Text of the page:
This past fall, Mesquite ISD went up against Richardson ISD in Medical City’s Kids Teaching Kids 21-Day Challenge. The one that had the highest percentage of kids finishing the healthy snack challenge wins. The winning district would get $12,000 from Medical City’s corporate supporters and the runner-up would get $5,000.
Mesquite ISD came out on top and will be sent a check from United Way Dallas.
According to the Kids Teaching Kids website, the program offers children and their parents resources to change their eating habits for the better. The website states that in the last 30 years childhood obesity has more than tripled with studies showing that kids are snacking more frequently.
“Medical City Children’s Hospital recognized the need to educate children and their parents about healthy eating habits, beginning with eating more fruits and vegetables at snack time. Medical City Children’s Hospital and the Texas Restaurant Association Education Foundation have partnered with Texas ProStart culinary programs in high schools across North Texas, to bring kids teaching kids to fruition,” the website states.
Medical City Children’s Hospital has registered dietitians work with culinary students, teaching them basic nutrition, how to read food labels and calculate nutrition facts for recipes. The students then take that knowledge and stay within the nutrition criteria set by the dietitians to create fun-to-make, fun-to-eat snack recipes featuring fruits and vegetables.
These recipes are compiled into a book and distributed by Medical City Children’s hospital to elementary school students across North Texas.
Elementary school students are invited to take the “21-Day Challenge.” This is an after-school snacking challenge designed to help students create new, healthier snacking habits.
Wendi Hatley, physical education/health coordinator, said for 21 days the students are challenged to eat a healthy snack every day. They can use a recipe from the book or they can find a recipe at the Kids Teaching Kids website, or try a fruit a vegetable that they wouldn’t normally eat during the day.
Students participate by going online to sign up and pledge to do their best to eat a healthy snack every day during that 21-day period.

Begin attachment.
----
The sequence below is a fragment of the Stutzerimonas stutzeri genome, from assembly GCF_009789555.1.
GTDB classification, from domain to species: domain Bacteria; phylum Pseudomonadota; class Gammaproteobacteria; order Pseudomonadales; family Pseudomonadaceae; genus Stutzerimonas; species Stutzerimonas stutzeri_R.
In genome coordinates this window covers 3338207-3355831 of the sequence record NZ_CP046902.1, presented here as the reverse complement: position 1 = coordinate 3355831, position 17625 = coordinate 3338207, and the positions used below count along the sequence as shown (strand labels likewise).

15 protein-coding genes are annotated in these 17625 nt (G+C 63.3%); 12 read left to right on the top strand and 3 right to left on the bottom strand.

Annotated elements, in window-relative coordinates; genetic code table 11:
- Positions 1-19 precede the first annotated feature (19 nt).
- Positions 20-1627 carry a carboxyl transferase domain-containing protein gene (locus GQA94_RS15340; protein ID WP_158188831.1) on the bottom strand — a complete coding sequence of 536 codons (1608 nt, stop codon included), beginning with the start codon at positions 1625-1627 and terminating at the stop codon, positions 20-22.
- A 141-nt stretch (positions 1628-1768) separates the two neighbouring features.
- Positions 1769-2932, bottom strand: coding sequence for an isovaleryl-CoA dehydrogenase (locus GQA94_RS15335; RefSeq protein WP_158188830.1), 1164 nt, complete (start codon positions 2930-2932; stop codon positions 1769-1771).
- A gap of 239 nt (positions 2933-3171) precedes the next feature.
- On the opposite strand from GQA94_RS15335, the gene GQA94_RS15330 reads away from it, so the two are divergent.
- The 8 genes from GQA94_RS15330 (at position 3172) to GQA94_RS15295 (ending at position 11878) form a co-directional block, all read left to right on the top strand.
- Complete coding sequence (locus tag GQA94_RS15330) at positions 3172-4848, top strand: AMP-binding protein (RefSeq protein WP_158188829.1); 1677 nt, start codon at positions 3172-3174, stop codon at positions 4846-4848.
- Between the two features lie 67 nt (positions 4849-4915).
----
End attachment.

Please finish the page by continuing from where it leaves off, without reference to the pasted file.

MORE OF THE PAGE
“Two weeks after the challenge ends, there’s another survey that goes out that the parents and kids fill out. Our hope is that after the challenge their eating habits have changed,” Hatley said. “We’re hoping that they’re drinking less soda/sugary drinks, eating less chips, cookies and that kind of thing, and eating more veggies and fruits.”
“The whole purpose of the challenge is that we’re building some new habits that are going to stick,” she continued. “We don’t want it to last just for the 21 days; we want them to try a fruit they’ve never tried before, and maybe that becomes a household staple.”
This is the fifth year for MISD to participate in this challenge. Hatley said that in the past, the program directors allocated a percentage of the winnings to the culinary department and physical education department, but this is the first time they’ve won this amount of money.
With schools being closed and learning done at home, the district has found ways to ensure their students and families keep active.
“I’ve never been so proud of our teachers; they’ve been super creative (during this time). We have some teachers that are doing workout videos featuring themselves and launching them every day to their kids through either Google Classroom or their campus Facebook page,” Hatley said.
She said there are even teachers who have created their own YouTube channel and live stream their activities every day, whether it's bike riding, walking their dog or going on a run.
She also noted that through different platforms that they already utilize, there are videos being put out on active games students can play at home using household items.
“We’re trying to send things out that will get the whole family up and active, and for those that don’t have online excess our teachers have typed up a daily workout routine (Monday through Friday) for the kids,” Hatley said.
She added that through their partnership with the American Heart Association, the district was given 250 jump ropes, which were handed out during meal pickup at one campus.